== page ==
Rib Fractures

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The chest cavity contains your heart and lungs, organs that could be easily injured if not protected. Your ribs form a protective armor around these organs, absorbing blunt trauma that could otherwise cause major damage. Ribs may fracture when subjected to force, resulting in pain and difficulty with breathing.

In the U.S., 300,000 rib fractures are diagnosed and treated every year, with a small (7%) number resulting in hospitalization and, sometimes, surgical intervention. Trauma that is severe enough to fracture a rib can cause damage to the heart, lungs, blood vessels, and upper abdominal structures like the liver, diaphragm, kidneys, and spleen, depending on the location.


You have 12 pairs of ribs. These are sometimes characterized as “true ribs”, “false ribs”, and “floating ribs”. The true ribs (ribs 1-7) connect via flexible cartilage to the breastbone, or sternum. False ribs (8-10) connect to the sternum at the cartilage of the 7th rib. The 11th and 12th ribs “float” anteriorly, with no connection to the breastbone. All ribs connect to the thoracic spine in back. Ribs are also connected to each other by muscles (called “intercostal” muscles).


If a rib is broken, several signs and symptoms are likely to appear. You can suspect a rib fracture if you note the following:

• Pain at the site of injury
• Increased pain with breathing or movement
• Bruising of the chest or back over the ribs
• Grating sensation or sound when fractured bone ends rub against each other (also known as “bone crepitus”)
• Splinting, or the tensing of muscles in an effort to decrease pain

In uncomplicated single fractures, there is often no change in the appearance of the chest wall. More serious or multiple fractures may present with:

• Rapid, shallow breathing
• Rapid heart rate
Hemoptysis (coughing up blood) or blood in the urine
• Irregular appearance at the site of injury (bump or indentation)
• Assymetrical movement of the chest wall (sign of a condition called “Flail Chest”.

A flail chest occurs when several adjacent ribs are fractured. It can be identified by placing one hand on each side of the chest, and observing movement during breathing. The uninjured side will rise during inspiration, but the flail injury will fall. This occurs because the “loose” segments of rib cage are pulled into the chest cavity when inhaling, increasing the work of breathing. Flail chest injuries often cause pulmonary contusions, a bruising of the lungs that interferes with oxygenation. Often, the patient requires ventilator support and will do poorly in austere settings.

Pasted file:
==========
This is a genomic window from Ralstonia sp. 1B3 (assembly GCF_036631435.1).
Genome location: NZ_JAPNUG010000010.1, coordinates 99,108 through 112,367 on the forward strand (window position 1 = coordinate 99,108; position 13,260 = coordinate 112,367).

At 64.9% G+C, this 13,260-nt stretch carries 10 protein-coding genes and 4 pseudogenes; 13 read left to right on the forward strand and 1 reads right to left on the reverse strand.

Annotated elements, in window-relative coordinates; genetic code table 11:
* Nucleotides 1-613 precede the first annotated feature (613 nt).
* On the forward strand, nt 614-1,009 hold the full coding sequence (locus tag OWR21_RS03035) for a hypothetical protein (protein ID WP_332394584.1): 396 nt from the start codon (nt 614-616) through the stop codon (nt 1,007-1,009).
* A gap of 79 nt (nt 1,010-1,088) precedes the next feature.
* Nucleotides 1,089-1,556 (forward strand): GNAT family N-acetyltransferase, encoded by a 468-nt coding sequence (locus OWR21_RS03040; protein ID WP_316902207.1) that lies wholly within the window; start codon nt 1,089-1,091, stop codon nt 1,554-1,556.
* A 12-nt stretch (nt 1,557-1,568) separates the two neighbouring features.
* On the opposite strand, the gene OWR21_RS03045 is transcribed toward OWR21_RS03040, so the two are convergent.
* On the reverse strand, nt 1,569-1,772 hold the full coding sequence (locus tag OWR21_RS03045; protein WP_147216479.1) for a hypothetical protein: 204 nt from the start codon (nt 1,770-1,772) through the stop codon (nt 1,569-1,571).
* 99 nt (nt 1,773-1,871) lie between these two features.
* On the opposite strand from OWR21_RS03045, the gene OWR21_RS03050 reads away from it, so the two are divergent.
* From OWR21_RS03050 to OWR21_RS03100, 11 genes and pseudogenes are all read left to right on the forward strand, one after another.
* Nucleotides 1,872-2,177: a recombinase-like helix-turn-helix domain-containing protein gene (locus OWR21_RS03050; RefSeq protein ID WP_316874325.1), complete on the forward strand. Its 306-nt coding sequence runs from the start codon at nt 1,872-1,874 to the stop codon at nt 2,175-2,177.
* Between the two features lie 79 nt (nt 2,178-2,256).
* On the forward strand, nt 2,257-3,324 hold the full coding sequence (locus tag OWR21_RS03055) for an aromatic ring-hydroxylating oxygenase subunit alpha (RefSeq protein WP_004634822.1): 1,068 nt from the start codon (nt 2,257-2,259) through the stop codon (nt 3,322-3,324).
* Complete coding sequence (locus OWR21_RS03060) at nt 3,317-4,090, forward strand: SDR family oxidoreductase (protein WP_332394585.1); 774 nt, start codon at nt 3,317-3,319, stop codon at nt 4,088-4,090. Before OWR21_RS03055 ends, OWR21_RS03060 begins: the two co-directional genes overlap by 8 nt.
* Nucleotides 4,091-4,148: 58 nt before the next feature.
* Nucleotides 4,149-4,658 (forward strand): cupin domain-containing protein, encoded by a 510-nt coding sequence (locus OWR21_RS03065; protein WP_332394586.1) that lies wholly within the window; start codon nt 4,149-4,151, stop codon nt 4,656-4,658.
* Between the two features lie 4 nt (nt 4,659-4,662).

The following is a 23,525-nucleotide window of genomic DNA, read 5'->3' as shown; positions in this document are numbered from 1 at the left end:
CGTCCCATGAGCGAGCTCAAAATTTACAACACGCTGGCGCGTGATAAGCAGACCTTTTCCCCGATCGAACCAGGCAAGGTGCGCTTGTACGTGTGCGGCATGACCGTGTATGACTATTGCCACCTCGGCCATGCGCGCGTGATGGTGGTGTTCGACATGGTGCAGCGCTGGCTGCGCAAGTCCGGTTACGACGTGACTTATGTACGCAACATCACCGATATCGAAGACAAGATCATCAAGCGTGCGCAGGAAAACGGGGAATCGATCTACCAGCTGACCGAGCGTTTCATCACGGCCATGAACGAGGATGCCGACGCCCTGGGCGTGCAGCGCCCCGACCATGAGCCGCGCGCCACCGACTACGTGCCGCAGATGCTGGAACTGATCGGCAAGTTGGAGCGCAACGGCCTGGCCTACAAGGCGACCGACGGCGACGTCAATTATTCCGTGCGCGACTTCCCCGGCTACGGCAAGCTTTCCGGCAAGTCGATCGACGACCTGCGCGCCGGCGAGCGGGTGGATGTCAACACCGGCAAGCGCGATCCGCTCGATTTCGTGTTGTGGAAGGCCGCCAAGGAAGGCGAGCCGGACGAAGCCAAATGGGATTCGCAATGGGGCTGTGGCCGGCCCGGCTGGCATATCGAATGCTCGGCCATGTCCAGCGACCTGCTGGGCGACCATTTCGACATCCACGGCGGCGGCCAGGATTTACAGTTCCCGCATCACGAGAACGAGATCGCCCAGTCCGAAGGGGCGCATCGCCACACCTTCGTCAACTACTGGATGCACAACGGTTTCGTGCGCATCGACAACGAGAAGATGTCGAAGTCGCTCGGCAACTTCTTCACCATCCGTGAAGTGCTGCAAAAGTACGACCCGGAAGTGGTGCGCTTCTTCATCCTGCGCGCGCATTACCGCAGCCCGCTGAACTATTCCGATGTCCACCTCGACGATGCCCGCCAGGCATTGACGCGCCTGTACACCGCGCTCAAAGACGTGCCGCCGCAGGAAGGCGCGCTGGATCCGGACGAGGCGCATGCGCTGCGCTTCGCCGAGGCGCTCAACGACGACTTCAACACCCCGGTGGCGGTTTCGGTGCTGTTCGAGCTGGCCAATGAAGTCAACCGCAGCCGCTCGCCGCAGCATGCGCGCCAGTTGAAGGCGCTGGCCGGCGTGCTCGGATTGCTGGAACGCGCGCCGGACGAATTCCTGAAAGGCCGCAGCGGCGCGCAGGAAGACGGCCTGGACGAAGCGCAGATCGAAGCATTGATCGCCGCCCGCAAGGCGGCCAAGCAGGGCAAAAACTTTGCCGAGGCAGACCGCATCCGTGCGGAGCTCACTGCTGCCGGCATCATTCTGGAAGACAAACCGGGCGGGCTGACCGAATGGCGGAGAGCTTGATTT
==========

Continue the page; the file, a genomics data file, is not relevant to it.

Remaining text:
Serious fractures may puncture the lung, causing it to collapse, or cause internal bleeding. Efforts by the victim to limit pain by avoiding deep breathing may result in pneumonia, poor oxygenation, and even partial collapse (also called “atelectasis”). Treatment of a punctured lung will be discussed in a future article.


In normal times, any patient with a suspected rib fracture should be taken immediately to a modern medical facility. The major goal of treatment is pain control. By decreasing the victim’s pain during breathing, you will preserve normal ventilation and prevent lung complications. The most commonly used medications are non-steroidal anti-inflammatory agents like Ibuprofen or Naproxen, although they may have risks if there is internal bleeding.

If an injury occurs in the wilderness, the patient should be placed in a lateral position on the side where the injury occurred. Ice packs, if available, will help relieve discomfort. They should be applied for 20 minutes each hour the first 48 hours after the injury, and as needed afterwards. Limit activities that cause pain, but the patient should not be bedridden. Some recommend slinging the arm on the side of the injury with a soft pack of spare clothes for support.

Previously, fractured ribs were treated with a binder called a “rib belt”. Although this method relieves some pain, it has since been determined to cause more harm than good by preventing the ability to take deep breaths. Although wrapping the chest is no longer done, some practitioners still suggest placing 4 or 5 strips of tape parallel to each other over the area of the injury. If you must do this, only tape one side from the spine to the sternum and observe for any restriction of breathing. Remember that, if a rib is displaced inward, any binding may push it further into the chest cavity.

Prevent pneumonia or lung collapse due to “underbreathing” by encouraging slow deep breathing exercises and gentle coughing every 2 hours or so. Your patient will experience less pain during this process by holding a blanket or pillow against the site of injury. Signs of pneumonia will include fever and cough.

In situations where the rib segments are displaced, titanium plates are sometimes attached surgically to provide support and protect from further injury. This is required only in a small percentage of injuries. Healing from a rib fracture usually takes about 6 weeks, but the patient may not be pain-free until much later.

Have you fractured a rib during your travels?  Let us know about your experiences in the comments section!

Joe Alton, M.D.

Joe Alton, MD, aka Dr. Bones

Are you ready to deal with medical issues in a disaster?  You can be, if you get a copy of the Amazon bestseller “The Survival Medicine Handbook“. Check it out and almost 200 5-star reviews at Amazon.com.

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